Cape environmentalist honored by Audubon
By CHUCK BALLARO
If there’s an environmental issue in Southwest Florida that needs to be addressed, there’s a good chance Carl Veaux will be there to join the fight.
Veaux, a longtime environmental champion, was named Environmental Advocate of the Year by the Audubon of Southwest Florida at the 19th Audubon of Southwest Florida Environmental breakfast on Oct. 28.
Veaux, who has been with the group for about a decade, was feted by the club’s board for his work to stop development in prime Florida panther habitat, much of which is east of I-75 such as Babcock Ranch, keeping northwest Lee County rural, and trying to ban fracking throughout Southwest Florida.
“I’m very humbled and elated to get this award from my peers,” Veaux said.
Veaux grew up on his grandmother’s farm in New Jersey, where his love of the environment began. He eventually moved out west to become a high school teacher and principal, where he planted trees and did conservation work with children, before coming to Cape Coral in 1980 when his wife’s mother got sick.
Once they decided to stay, Veaux taught high school for 15 years before retiring.
Veaux started his environmental work here with the Sierra Club before going to Audubon, where he was president for two years and is still a member of the board of directors. He is currently the publicity director.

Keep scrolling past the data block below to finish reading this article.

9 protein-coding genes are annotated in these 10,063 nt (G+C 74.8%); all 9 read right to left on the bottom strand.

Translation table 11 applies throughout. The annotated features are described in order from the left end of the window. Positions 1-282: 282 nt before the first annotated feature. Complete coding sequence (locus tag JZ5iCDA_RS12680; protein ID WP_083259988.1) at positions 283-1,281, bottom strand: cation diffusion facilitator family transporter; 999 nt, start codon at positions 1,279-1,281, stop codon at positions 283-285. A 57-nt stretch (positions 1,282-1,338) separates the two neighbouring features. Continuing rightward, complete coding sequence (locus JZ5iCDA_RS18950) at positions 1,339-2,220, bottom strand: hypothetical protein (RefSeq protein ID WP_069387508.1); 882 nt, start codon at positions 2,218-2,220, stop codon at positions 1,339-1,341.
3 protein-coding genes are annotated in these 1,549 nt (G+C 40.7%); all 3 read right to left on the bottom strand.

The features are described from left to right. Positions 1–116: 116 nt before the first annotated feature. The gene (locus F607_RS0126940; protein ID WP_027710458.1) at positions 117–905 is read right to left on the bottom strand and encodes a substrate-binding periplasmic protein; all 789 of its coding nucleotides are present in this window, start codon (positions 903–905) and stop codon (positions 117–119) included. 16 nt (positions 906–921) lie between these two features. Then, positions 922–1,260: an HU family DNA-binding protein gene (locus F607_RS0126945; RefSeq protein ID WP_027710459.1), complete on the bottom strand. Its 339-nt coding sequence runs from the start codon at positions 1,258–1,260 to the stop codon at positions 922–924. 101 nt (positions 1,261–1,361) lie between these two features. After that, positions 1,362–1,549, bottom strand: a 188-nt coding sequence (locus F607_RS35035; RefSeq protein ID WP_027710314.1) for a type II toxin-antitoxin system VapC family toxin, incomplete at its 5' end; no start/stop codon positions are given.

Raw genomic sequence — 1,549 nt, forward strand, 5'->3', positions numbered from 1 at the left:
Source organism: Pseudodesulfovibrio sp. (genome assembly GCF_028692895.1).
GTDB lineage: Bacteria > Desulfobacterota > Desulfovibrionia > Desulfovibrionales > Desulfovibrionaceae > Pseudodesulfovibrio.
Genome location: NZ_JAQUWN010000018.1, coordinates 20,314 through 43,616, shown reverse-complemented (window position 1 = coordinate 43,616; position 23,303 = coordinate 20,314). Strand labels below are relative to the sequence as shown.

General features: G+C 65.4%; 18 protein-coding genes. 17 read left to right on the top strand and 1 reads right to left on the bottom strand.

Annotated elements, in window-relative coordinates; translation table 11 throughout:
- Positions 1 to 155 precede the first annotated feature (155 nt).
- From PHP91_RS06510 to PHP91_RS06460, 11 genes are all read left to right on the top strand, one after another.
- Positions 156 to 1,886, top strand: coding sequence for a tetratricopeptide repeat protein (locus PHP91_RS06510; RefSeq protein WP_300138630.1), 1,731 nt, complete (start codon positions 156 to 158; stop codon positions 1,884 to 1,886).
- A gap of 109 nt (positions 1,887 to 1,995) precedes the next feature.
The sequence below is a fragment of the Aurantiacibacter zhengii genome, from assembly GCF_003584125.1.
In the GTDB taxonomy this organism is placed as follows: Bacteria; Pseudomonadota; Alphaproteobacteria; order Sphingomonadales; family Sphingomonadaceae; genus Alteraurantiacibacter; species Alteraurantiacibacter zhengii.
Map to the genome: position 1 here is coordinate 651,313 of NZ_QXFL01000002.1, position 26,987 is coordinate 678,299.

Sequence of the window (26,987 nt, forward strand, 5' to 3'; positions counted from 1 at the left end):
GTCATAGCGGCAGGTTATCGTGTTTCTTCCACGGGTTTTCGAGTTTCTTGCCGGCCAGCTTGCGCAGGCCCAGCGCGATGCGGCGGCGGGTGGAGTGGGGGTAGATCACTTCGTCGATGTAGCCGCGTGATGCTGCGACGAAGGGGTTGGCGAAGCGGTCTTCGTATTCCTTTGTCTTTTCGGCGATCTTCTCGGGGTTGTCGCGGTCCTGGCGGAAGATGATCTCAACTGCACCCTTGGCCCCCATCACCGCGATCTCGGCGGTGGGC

He has also been on the board for the Responsible Growth Management Coalition and was a charter member of the Cape Coral Friends of Wildlife.
Veaux has been a tireless advocate for local wildlife and keeping Lee County rural by buying Conservation 20/20 and Amendment 1 lands.
He won awards from Audubon of Florida and the Florida Wildlife Federation on the latter for collecting 4,300 signatures for a petition to put that amendment on the ballot, which was the most collected in the entire state.
He has also talked to local legislators on the state level to send the water south into the Everglades from Lake Okeechobee to clean up the water.
“I’ve been talking to (Lizbeth) Benacquisto, (Matt) Caldwell, (Dane) Eagle and (Ray) Rodrigues. You name them, I’ve talked to them. Every time they have environmental inquiries I’m always there speaking,” Veaux said.
Veaux has advocated for several Cape Coral initiatives and won. He advocated for eagle setbacks to 11,000 feet, which the city council passed, and stopped fertilizing during the winter in the city and Lee County.
His current projects are fundraising to turn the old Cape Coral golf course into a park and preventing River Hall developers, Green Point, from building houses on prime panther and wildlife habitat, saving the manatees and burrowing owls and raising funds for the Calusa Nature Center to finish an aviary and boardwalks.
His global initiatives include writing to the president to help stop the Keystone Pipeline and Pebble Mine. He also helped to stop the drilling for oil in the Arctic Ocean and lands.
Saving wildlife worldwide, particularly in Africa, and preventing global warming are a major priority, Veaux said.